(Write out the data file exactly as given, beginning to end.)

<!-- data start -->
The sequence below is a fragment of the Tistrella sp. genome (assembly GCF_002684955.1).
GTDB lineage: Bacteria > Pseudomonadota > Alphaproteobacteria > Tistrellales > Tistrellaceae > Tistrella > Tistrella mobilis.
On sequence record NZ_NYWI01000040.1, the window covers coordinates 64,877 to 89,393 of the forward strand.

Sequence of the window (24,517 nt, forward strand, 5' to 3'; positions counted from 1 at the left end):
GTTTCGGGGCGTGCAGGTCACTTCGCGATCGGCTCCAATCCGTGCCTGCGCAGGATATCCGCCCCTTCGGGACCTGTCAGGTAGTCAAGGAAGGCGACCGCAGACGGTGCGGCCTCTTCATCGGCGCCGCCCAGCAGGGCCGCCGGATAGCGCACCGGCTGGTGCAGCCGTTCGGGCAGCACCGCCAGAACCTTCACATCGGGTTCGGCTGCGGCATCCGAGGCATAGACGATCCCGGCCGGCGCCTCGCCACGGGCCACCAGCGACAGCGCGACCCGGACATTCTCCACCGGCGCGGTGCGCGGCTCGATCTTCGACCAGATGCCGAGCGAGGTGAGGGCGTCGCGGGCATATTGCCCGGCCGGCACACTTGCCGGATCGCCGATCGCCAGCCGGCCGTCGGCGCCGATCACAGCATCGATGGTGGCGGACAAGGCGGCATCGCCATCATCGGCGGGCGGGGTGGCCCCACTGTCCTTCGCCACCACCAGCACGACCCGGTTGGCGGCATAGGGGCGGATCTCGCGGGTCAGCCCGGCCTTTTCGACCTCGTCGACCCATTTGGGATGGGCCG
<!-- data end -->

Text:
The sequence below is a fragment of the Tistrella sp. genome (assembly GCF_002684955.1).
GTDB lineage: Bacteria > Pseudomonadota > Alphaproteobacteria > Tistrellales > Tistrellaceae > Tistrella > Tistrella mobilis.
On sequence record NZ_NYWI01000040.1, the window covers coordinates 64,877 to 89,393 of the forward strand.

Sequence of the window (24,517 nt, forward strand, 5' to 3'; positions counted from 1 at the left end):
GTTTCGGGGCGTGCAGGTCACTTCGCGATCGGCTCCAATCCGTGCCTGCGCAGGATATCCGCCCCTTCGGGACCTGTCAGGTAGTCAAGGAAGGCGACCGCAGACGGTGCGGCCTCTTCATCGGCGCCGCCCAGCAGGGCCGCCGGATAGCGCACCGGCTGGTGCAGCCGTTCGGGCAGCACCGCCAGAACCTTCACATCGGGTTCGGCTGCGGCATCCGAGGCATAGACGATCCCGGCCGGCGCCTCGCCACGGGCCACCAGCGACAGCGCGACCCGGACATTCTCCACCGGCGCGGTGCGCGGCTCGATCTTCGACCAGATGCCGAGCGAGGTGAGGGCGTCGCGGGCATATTGCCCGGCCGGCACACTTGCCGGATCGCCGATCGCCAGCCGGCCGTCGGCGCCGATCACAGCATCGATGGTGGCGGACAAGGCGGCATCGCCATCATCGGCGGGCGGGGTGGCCCCACTGTCCTTCGCCACCACCAGCACGACCCGGTTGGCGGCATAGGGGCGGATCTCGCGGGTCAGCCCGGCCTTTTCGACCTCGTCGACCCATTTGGGATGGGCCG